1929
Actor Ed Asner (The Mary Tyler Moore Show, Rich Man, Poor Man, Roots-Part One, Lou Grant, Thunder Alley, Hearts Afire, Change of Habit, The Doomsday Flight, Fort Apache The Bronx, JFK, They Call Me Mr. Tibbs!) born
1932
Singer Petula Clark (Downtown, I Know a Place, This is My Song, My Love) born
1933
Comedian Jack Burns born
1933
Singer Clyde McPhatter (Treasure of Love, Long Lonely Nights, A Lovers Question, Lover Please; groups: Dominoes: Do Something for Me, Sixty Minute Man, Have Mercy Baby; Drifters: Money Honey, Such a Night/Lucille, Honey Love) born
1934
Actress Joanna Barnes (The Trials of O'Brien, 21 Beacon Street, Spartacus, Parent Trap, Goodbye Charlie) born
1937
Congress enjoyed air conditioning in both the House and Senate chambers for the first time as the second session of the 75th U.S. Congress convened this day.
1937
Singer Little Willie John (Sleep, Talk to Me Talk to Me, Fever) born
1938
Television's first on-the-scene program took place. A fire on Ward's Island, New York, was seen by the cameras of NBC's W2XBT. The cameras caught the unexpected fire as it broke out.
1939
President Roosevelt laid the cornerstone of the Jefferson Memorial in Washington DC.
1939
The Social Security Administration approved the first unemployment check.
1940
Actor Sam Waterston (The Killing Fields, Law & Order, Friendly Fire, I'll Fly Away, The Great Gatsby, Serial Mom) born
1940
Golfer Fred Marti born
1940
The first 75 peacetime conscription.
1942
Pianist Daniel Barenboim born
1945
Pop singer Frida (Anni-Frid) Lyngstad (group-ABBA Dancing Queen, Take a Chance on Me, Waterloo) born
1946
Singer Janet Lennon (The Lennon Sisters) born
1947
Basketball player Bob Dandridge born
1949
Actor Yaphet Kotto born
1950
Denver Broncos running back Otis Armstrong born
1953
Singer Alexander O'Neal born
1954
Rock singer-producer Mitch Easter born
1954
Actress Beverly D'Angelo (Coal Miner's Daughter, Paternity, Hair, Annie Hall, Every Which Way but Loose, National Lampoon's Vacation series, Captains and the Kings) born
1956
"Love Me Tender" - the first Elvis Presley film - premiered on this day. It was termed a "rock and roll western".
1957
"Tonight Show" bandleader Kevin Eubanks born
1959
A famous classical quote was published. Metropolitan Opera boss Rudolph Bing, in an interview with the New York Times, dismissed a question about the Met's operating deficit by saying, "Opera has no business making money."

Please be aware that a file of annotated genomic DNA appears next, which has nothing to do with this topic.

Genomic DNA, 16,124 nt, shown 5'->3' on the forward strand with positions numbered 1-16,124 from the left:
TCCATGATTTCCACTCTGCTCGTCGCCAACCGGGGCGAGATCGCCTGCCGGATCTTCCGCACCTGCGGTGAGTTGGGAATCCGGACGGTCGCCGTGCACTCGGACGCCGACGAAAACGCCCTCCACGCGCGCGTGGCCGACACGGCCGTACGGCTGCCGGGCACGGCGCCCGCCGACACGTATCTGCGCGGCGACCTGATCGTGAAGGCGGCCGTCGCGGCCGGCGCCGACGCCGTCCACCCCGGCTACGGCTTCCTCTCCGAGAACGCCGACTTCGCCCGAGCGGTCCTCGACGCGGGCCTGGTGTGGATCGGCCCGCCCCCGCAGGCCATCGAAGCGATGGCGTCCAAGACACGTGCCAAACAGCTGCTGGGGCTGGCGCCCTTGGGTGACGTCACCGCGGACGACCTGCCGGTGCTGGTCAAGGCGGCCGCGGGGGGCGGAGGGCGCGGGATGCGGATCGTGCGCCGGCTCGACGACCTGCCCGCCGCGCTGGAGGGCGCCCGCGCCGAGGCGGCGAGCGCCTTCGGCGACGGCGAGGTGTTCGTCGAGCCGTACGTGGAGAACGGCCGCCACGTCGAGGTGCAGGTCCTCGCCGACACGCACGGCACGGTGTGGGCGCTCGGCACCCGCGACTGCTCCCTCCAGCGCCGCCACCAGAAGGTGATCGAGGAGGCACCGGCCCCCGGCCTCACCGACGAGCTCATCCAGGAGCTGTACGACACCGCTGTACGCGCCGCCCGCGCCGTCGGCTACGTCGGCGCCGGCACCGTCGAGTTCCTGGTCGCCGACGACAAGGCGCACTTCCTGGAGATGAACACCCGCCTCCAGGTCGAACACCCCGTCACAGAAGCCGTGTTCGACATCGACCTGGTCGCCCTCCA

1965
The fastest man on wheels, Craig Breedlove, set a world speed record at the Bonneville Salt Flats in Utah, with a speed of 600.601 mph.
1966
The flight of "Gemini 12" ended successfully as astronauts James A. Lovell and Edwin "Buzz" Aldrin Junior splashed down safely in the Atlantic.
1967
Singer Mari Fernandez (group Came True) born
1967
Rapper E-40 born
1969
Janis Joplin was arrested for using ``vulgar and indecent'' language on stage in Tampa, Florida...and also for allegedly threatening to kick a police officer in the face.
1969
A quarter of a million protesters staged a peaceful demonstration in Washington against the Vietnam War.
1969
The first album featuring Karen and Richard Carpenter, "Offering", was released by A&M Records on this day. It would not be a big seller, but a single from the disc, a remake of The Beatles' "Ticket to Ride", would gain national attention. Their next album, however, would establish them as major international stars. Its title: "Close to You".
1970
Country singer Jack Ingram born
1980
After years of success on the music charts with the New Christy Minstrels and the First Edition, Kenny Rogers got his first #1 song this day. "Lady", written by Lionel Richie, stayed at the top for six weeks.
1982
Funeral services were held in Moscow's Red Square for the late Soviet President Leonid I. Brezhnev.
1984
Five-week-old Baby Fae died after her body rejected the baboon heart she had lived with for 20 days at California's Loma Linda University Medical Center.
1985
Britain and Ireland signed an accord giving Dublin an official consultative role in governing Northern Ireland.
1986